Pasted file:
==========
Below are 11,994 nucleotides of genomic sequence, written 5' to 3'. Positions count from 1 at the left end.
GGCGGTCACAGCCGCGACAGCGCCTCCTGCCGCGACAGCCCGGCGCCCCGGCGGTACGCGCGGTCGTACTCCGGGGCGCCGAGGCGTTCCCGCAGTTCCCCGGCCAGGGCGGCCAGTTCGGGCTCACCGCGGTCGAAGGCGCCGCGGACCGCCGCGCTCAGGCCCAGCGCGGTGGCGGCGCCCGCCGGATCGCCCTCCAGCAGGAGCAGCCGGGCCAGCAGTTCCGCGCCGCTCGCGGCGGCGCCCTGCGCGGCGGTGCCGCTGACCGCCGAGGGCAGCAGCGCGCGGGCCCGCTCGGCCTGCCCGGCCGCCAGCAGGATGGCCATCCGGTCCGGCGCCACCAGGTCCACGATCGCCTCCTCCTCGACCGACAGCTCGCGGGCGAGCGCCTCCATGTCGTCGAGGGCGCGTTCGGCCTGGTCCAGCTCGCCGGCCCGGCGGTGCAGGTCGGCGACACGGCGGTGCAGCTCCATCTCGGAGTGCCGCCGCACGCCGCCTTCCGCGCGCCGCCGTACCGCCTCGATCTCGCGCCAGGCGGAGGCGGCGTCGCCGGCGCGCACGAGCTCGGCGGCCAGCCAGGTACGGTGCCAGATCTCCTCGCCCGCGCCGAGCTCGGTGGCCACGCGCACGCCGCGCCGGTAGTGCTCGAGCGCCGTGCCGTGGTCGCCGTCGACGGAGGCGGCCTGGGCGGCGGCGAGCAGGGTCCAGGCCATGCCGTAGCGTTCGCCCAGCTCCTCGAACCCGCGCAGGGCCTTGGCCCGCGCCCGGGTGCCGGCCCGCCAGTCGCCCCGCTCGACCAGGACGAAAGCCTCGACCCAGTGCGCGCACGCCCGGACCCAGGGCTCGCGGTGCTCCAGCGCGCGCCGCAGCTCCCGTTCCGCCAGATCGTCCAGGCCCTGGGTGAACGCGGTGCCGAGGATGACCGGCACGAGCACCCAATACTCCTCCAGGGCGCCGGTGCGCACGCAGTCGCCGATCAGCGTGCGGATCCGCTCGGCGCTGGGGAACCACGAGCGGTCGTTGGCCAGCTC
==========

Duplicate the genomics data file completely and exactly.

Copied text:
Below are 11,994 nucleotides of genomic sequence, written 5' to 3'. Positions count from 1 at the left end.
GGCGGTCACAGCCGCGACAGCGCCTCCTGCCGCGACAGCCCGGCGCCCCGGCGGTACGCGCGGTCGTACTCCGGGGCGCCGAGGCGTTCCCGCAGTTCCCCGGCCAGGGCGGCCAGTTCGGGCTCACCGCGGTCGAAGGCGCCGCGGACCGCCGCGCTCAGGCCCAGCGCGGTGGCGGCGCCCGCCGGATCGCCCTCCAGCAGGAGCAGCCGGGCCAGCAGTTCCGCGCCGCTCGCGGCGGCGCCCTGCGCGGCGGTGCCGCTGACCGCCGAGGGCAGCAGCGCGCGGGCCCGCTCGGCCTGCCCGGCCGCCAGCAGGATGGCCATCCGGTCCGGCGCCACCAGGTCCACGATCGCCTCCTCCTCGACCGACAGCTCGCGGGCGAGCGCCTCCATGTCGTCGAGGGCGCGTTCGGCCTGGTCCAGCTCGCCGGCCCGGCGGTGCAGGTCGGCGACACGGCGGTGCAGCTCCATCTCGGAGTGCCGCCGCACGCCGCCTTCCGCGCGCCGCCGTACCGCCTCGATCTCGCGCCAGGCGGAGGCGGCGTCGCCGGCGCGCACGAGCTCGGCGGCCAGCCAGGTACGGTGCCAGATCTCCTCGCCCGCGCCGAGCTCGGTGGCCACGCGCACGCCGCGCCGGTAGTGCTCGAGCGCCGTGCCGTGGTCGCCGTCGACGGAGGCGGCCTGGGCGGCGGCGAGCAGGGTCCAGGCCATGCCGTAGCGTTCGCCCAGCTCCTCGAACCCGCGCAGGGCCTTGGCCCGCGCCCGGGTGCCGGCCCGCCAGTCGCCCCGCTCGACCAGGACGAAAGCCTCGACCCAGTGCGCGCACGCCCGGACCCAGGGCTCGCGGTGCTCCAGCGCGCGCCGCAGCTCCCGTTCCGCCAGATCGTCCAGGCCCTGGGTGAACGCGGTGCCGAGGATGACCGGCACGAGCACCCAATACTCCTCCAGGGCGCCGGTGCGCACGCAGTCGCCGATCAGCGTGCGGATCCGCTCGGCGCTGGGGAACCACGAGCGGTCGTTGGCCAGCTC